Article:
Standards to uphold
Mission: Chapter 10: Brakes on a Train
It was a fine shopping area, Bridget had remarked several times now. Remy was carrying boxes, bags and parcels, to replace all the things she lost and needed. While shopping she could pretend she was back home, the person she was a year ago. It felt good.
But Remington kept looking over his shoulder. Sure, he had credentials to show and credit to take advantage of, but he was traveling with people who were experts at con tricks. And he was very afraid of being accused of the same.
Bridget was lovingly stroking the material of a dress, when a disgruntled looking salesgirl slapped her hands away. "Move along, miss," the girl, about the same age as Bridget, said, "there's nothing for you here."
Bridget spluttered and looked back and forth between Remy and the girl. "I was about to buy this dress, just so you know!" She shot the girl a withering look. "You just lost out on commission."
The girl sneered. "I doubt it. You may have fooled others, but you don't fool me." She grabbed Bridget's hand. "You're not wearing gloves, your nails are chipped, your hands are tanned. You're not in a position to buy anything this expensive!"
"I beg your...! "
The girl continued. "Your hair has the look of being done by yourself or a third-rate maid," she sniggered, "or your fellow," she pointed her chin to Remy, "your dress is torn and dirty," Bridget looked down at her dress and had to admit that was true, "and you smell of, ... I don't know what, but you haven't see a bath in weeks."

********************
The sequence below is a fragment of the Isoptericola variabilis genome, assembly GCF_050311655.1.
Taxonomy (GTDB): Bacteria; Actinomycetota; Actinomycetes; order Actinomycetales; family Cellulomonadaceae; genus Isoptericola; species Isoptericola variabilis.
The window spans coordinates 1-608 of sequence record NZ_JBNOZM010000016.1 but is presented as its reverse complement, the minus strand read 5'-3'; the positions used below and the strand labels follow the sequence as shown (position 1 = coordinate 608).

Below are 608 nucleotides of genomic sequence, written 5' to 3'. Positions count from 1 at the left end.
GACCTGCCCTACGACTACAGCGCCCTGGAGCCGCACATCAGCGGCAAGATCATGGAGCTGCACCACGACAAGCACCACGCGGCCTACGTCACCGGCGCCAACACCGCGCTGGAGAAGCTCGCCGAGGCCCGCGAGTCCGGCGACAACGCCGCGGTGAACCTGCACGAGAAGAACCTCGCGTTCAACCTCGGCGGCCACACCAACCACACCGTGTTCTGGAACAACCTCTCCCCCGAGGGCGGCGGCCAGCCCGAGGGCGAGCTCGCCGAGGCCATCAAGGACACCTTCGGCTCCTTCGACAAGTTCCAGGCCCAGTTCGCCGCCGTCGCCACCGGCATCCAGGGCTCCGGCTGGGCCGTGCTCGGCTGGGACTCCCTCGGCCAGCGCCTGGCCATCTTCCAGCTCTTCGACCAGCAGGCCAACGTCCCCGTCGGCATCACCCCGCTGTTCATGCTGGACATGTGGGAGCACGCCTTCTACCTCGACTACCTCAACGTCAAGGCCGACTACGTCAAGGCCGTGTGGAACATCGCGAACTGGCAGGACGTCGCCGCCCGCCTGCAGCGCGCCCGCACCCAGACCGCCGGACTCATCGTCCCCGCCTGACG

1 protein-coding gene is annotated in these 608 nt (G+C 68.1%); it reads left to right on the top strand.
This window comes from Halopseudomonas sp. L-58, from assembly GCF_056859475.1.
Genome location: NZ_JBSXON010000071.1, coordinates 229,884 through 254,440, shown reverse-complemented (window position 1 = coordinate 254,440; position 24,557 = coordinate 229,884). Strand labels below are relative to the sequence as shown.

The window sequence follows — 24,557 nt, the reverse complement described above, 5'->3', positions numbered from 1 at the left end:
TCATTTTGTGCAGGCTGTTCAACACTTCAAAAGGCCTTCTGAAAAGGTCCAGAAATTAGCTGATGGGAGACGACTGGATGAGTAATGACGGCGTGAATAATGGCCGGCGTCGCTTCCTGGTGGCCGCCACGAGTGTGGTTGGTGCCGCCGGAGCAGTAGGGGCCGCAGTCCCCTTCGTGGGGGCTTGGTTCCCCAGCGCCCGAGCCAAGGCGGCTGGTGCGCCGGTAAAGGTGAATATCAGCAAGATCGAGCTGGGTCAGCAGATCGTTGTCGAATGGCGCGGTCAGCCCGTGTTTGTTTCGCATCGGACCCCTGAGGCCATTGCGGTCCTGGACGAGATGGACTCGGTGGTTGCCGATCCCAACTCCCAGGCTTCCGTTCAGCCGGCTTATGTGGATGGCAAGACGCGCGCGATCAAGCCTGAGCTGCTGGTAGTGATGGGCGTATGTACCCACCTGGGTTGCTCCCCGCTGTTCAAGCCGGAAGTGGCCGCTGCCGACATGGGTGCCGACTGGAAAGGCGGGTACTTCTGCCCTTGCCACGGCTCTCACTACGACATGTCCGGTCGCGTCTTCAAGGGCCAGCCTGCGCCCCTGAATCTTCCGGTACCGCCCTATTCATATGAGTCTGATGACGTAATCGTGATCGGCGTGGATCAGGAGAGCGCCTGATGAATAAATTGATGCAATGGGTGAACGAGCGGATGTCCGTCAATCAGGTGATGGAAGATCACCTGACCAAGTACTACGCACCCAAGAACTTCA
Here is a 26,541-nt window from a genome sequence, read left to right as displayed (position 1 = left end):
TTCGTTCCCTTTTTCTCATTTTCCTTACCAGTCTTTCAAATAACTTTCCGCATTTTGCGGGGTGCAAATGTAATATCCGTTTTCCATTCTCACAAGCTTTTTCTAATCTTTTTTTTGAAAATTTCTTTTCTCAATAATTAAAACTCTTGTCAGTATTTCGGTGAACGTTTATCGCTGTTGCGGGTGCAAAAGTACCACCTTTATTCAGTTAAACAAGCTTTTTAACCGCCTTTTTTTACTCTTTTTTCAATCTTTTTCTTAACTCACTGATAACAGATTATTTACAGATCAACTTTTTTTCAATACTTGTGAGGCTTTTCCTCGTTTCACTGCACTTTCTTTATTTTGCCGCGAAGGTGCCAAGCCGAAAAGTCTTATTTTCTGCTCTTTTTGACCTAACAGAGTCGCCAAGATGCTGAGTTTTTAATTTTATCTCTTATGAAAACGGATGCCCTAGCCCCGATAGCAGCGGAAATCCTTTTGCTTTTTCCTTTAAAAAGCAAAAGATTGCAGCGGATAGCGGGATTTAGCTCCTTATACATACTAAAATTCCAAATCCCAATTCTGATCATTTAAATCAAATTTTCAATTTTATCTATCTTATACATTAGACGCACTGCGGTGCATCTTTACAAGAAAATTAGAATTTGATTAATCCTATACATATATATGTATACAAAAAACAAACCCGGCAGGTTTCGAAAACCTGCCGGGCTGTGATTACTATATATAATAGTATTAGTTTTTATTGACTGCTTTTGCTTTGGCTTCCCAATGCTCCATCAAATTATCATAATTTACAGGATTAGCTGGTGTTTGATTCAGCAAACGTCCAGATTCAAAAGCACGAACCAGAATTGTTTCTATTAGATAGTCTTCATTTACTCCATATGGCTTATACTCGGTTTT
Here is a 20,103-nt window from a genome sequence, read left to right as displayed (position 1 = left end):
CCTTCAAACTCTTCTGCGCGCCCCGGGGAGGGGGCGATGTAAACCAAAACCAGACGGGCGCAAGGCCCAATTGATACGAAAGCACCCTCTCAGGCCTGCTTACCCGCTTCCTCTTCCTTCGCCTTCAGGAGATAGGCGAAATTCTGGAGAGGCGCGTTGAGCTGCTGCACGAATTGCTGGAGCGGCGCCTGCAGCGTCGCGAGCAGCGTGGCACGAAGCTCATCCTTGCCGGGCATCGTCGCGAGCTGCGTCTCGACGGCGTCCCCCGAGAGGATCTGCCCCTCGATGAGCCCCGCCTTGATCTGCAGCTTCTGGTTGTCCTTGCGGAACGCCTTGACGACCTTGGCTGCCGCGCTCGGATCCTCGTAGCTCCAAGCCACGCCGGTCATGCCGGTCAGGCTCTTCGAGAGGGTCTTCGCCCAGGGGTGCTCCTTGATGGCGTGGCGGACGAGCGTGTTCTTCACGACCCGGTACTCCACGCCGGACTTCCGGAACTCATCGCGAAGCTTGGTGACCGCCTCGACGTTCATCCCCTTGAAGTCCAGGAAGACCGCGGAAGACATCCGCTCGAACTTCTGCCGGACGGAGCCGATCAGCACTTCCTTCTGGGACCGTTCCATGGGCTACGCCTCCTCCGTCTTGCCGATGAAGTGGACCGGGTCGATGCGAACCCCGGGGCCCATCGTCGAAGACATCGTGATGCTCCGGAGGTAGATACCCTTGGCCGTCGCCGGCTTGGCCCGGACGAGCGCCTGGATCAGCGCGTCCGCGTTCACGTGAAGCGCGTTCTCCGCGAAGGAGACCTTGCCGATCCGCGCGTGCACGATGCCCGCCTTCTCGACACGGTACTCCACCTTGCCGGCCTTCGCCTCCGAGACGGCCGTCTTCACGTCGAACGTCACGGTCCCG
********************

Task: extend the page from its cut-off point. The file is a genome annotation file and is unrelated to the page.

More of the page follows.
Bridget pulled herself up and spoke to her husband. "Come Remy, we will take our business elsewhere." But Remy had to take the challenge.
"Look here, young lady," he said as he dropped some parcels to wave his papers in front of her, "We're the Perrys from Columbus City and as you know, the Perrys have recently married into the Hastings family. We hold quite a bit of power and money in the City and if you want to keep your job ..."
The girl laughed. "Oh that's good. You're real good!" Other shopkeepers were gathering around, some taking back some of the parcels Remy dropped. "You're scoundrels, you are. Trying to con your way along the journey, are you?"
Bridget looked around as she tugged Remy's sleeve. "Let's go, Remy," she whispered. "I don't like the look of some of these people."
"You'd better go, you hussy," the girl bitched at Bridget. "Go do a decent job for a living. If you can."
Remington had to let go of more boxes, bags and parcels, as more and more shopkeepers took back there things. Some people started to hit them, as the couple tried to make their way out of the shopping carriage. When they were safe, Bridget clung to her husband. "What is happening, Remy?" she asked in a scared little voice.
"Seems we've thrown our lot in with the wrong ... lot," Remy answered. "We'll just have to lay low until we get home, darling." He patted her head clumsily. "We'll be all right."